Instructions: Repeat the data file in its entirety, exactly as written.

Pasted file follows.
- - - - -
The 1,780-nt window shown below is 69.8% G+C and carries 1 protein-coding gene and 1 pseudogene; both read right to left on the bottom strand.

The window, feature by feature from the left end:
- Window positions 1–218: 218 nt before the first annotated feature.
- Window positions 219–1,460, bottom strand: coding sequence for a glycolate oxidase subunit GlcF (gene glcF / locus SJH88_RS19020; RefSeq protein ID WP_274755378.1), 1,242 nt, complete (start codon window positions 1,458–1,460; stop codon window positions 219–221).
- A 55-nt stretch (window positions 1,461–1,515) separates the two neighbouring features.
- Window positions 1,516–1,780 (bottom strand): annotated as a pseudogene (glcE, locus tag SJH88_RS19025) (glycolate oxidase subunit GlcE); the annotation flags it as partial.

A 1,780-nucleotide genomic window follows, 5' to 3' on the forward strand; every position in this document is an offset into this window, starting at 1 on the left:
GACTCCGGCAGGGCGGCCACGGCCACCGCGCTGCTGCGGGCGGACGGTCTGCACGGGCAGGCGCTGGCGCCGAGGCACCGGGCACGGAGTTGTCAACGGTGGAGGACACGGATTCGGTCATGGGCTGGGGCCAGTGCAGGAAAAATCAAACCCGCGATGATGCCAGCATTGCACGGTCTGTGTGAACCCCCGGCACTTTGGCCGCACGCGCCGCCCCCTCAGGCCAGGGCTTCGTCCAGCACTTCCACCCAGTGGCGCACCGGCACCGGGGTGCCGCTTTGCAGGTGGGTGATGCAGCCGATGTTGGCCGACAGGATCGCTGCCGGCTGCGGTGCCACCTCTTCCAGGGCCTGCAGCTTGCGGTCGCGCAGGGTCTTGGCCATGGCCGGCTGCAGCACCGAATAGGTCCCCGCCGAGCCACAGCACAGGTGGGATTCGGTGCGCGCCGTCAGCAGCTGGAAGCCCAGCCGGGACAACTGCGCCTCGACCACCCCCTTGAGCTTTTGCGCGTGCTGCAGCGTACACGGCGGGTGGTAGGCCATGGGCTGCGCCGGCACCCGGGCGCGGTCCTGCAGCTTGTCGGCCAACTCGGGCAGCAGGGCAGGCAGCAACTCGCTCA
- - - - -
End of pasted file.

The 1,780-nt window shown below is 69.8% G+C and carries 1 protein-coding gene and 1 pseudogene; both read right to left on the bottom strand.

The window, feature by feature from the left end:
- Window positions 1–218: 218 nt before the first annotated feature.
- Window positions 219–1,460, bottom strand: coding sequence for a glycolate oxidase subunit GlcF (gene glcF / locus SJH88_RS19020; RefSeq protein ID WP_274755378.1), 1,242 nt, complete (start codon window positions 1,458–1,460; stop codon window positions 219–221).
- A 55-nt stretch (window positions 1,461–1,515) separates the two neighbouring features.
- Window positions 1,516–1,780 (bottom strand): annotated as a pseudogene (glcE, locus tag SJH88_RS19025) (glycolate oxidase subunit GlcE); the annotation flags it as partial.

A 1,780-nucleotide genomic window follows, 5' to 3' on the forward strand; every position in this document is an offset into this window, starting at 1 on the left:
GACTCCGGCAGGGCGGCCACGGCCACCGCGCTGCTGCGGGCGGACGGTCTGCACGGGCAGGCGCTGGCGCCGAGGCACCGGGCACGGAGTTGTCAACGGTGGAGGACACGGATTCGGTCATGGGCTGGGGCCAGTGCAGGAAAAATCAAACCCGCGATGATGCCAGCATTGCACGGTCTGTGTGAACCCCCGGCACTTTGGCCGCACGCGCCGCCCCCTCAGGCCAGGGCTTCGTCCAGCACTTCCACCCAGTGGCGCACCGGCACCGGGGTGCCGCTTTGCAGGTGGGTGATGCAGCCGATGTTGGCCGACAGGATCGCTGCCGGCTGCGGTGCCACCTCTTCCAGGGCCTGCAGCTTGCGGTCGCGCAGGGTCTTGGCCATGGCCGGCTGCAGCACCGAATAGGTCCCCGCCGAGCCACAGCACAGGTGGGATTCGGTGCGCGCCGTCAGCAGCTGGAAGCCCAGCCGGGACAACTGCGCCTCGACCACCCCCTTGAGCTTTTGCGCGTGCTGCAGCGTACACGGCGGGTGGTAGGCCATGGGCTGCGCCGGCACCCGGGCGCGGTCCTGCAGCTTGTCGGCCAACTCGGGCAGCAGGGCAGGCAGCAACTCGCTCA